Portland, Ore.'s Loch Lomond is responsible for one of my all-time-favorite live-music moments: On stage at Plush in 2006, toward the end of their set (and toward the end of an especially haunting song), singer Ritchie Young and his fellow musicians whipped out those tube-like toy noisemakers that, when lassoed around, make a high-pitched whistling noise. The lights shone on them, and the effect was surprising, magical and inspiring—and it's still the perfect image to describe Loch Lomond's sound.
The smallest, simplest thing used in a surprising way can create the grandest moment.
Loch Lomond has since morphed from a project mostly spearheaded by Young into a full-fledged band, and Little Me Will Start a Storm is all the more magical and inspiring for it. Even though many instruments and voices are working simultaneously to create each whole song, no note gets lost. It's incredibly balanced—the aural equivalent of umami. Every individual guitar string, every gentle shake of the percussion, every pressed key on the piano, is given equal importance and weight. It's the quietest and most natural sounds that make this album intimate, warm and real—like the sound of Young's mouth opening at the end of "I Love Me," or the sound of fingers releasing strings on "Alice Left With Stocking and Earrings."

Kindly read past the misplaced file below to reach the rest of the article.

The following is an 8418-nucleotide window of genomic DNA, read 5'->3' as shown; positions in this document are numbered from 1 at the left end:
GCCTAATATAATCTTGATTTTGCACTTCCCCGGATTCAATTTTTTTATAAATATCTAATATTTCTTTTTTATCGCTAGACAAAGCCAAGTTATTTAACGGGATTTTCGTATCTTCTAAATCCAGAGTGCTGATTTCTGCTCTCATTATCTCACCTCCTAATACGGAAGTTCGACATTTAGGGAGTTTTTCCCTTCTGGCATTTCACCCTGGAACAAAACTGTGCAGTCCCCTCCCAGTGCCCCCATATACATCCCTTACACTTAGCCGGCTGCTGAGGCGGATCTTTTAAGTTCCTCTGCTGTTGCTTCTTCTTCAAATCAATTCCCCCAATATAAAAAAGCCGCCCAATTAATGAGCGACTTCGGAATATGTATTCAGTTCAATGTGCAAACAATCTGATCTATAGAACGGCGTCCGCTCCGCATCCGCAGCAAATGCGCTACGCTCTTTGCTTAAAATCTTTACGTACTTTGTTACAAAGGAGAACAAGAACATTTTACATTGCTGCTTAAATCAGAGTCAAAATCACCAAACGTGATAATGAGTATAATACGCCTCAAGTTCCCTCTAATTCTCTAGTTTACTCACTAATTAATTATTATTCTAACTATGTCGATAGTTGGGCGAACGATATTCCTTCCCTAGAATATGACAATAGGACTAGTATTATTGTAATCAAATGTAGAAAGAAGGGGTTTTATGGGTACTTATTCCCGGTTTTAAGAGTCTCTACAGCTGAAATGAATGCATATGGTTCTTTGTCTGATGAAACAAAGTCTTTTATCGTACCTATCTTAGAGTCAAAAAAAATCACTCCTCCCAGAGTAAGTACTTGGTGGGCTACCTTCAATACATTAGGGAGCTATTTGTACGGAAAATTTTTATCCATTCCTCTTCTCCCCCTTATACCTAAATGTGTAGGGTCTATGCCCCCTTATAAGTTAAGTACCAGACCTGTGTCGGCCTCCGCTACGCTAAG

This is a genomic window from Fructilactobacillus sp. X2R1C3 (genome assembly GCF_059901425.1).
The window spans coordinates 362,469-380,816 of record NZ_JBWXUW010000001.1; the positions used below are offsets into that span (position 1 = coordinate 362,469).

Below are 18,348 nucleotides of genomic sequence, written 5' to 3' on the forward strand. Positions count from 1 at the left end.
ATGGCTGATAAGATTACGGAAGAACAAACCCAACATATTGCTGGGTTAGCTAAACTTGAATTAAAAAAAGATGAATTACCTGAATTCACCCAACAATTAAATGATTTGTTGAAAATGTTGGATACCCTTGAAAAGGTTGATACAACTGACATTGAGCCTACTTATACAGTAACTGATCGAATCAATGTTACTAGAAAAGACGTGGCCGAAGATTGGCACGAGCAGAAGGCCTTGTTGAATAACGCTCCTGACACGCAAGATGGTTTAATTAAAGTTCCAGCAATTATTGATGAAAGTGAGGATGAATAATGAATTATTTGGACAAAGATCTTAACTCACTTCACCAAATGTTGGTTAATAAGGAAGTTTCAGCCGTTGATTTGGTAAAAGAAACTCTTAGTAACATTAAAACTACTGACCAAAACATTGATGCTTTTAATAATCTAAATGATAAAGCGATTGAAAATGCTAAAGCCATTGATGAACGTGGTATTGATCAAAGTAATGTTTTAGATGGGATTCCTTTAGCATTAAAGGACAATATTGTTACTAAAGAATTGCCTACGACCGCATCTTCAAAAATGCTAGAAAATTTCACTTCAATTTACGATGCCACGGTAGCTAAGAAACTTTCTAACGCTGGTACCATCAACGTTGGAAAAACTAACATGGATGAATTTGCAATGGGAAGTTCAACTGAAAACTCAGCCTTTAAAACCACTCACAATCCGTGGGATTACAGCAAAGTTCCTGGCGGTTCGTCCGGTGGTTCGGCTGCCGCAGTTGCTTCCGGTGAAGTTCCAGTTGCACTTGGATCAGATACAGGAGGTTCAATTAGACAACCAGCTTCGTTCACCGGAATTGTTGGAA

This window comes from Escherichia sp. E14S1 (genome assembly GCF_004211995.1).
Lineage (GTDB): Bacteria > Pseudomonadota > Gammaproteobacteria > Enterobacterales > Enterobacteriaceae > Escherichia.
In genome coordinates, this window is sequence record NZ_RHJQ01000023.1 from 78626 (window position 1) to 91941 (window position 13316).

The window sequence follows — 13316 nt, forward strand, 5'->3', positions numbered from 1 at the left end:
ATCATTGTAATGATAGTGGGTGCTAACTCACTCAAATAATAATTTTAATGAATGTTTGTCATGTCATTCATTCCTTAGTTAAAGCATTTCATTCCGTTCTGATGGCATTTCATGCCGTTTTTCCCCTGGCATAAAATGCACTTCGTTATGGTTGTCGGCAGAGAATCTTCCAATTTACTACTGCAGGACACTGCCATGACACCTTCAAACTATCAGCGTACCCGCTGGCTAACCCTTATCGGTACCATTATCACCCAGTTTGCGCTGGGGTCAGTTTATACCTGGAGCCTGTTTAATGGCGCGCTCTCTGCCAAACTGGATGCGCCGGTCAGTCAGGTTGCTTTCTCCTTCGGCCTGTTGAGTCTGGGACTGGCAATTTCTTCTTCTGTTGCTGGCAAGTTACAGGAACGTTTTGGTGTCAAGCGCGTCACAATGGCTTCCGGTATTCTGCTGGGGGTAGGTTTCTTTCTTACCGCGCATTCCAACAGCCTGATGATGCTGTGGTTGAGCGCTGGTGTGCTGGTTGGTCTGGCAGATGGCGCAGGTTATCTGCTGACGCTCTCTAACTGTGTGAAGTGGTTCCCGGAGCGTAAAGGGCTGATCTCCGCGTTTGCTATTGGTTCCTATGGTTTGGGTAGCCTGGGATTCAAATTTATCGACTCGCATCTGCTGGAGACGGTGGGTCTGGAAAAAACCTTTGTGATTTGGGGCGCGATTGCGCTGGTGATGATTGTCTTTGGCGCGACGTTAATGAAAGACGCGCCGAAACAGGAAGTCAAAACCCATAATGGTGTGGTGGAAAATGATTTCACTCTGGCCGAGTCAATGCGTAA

And then, there, in the open space between flourishes of clarinet and strings on "Water Bells," is a high-pitched whistle not unlike the sound made by those toy noisemakers.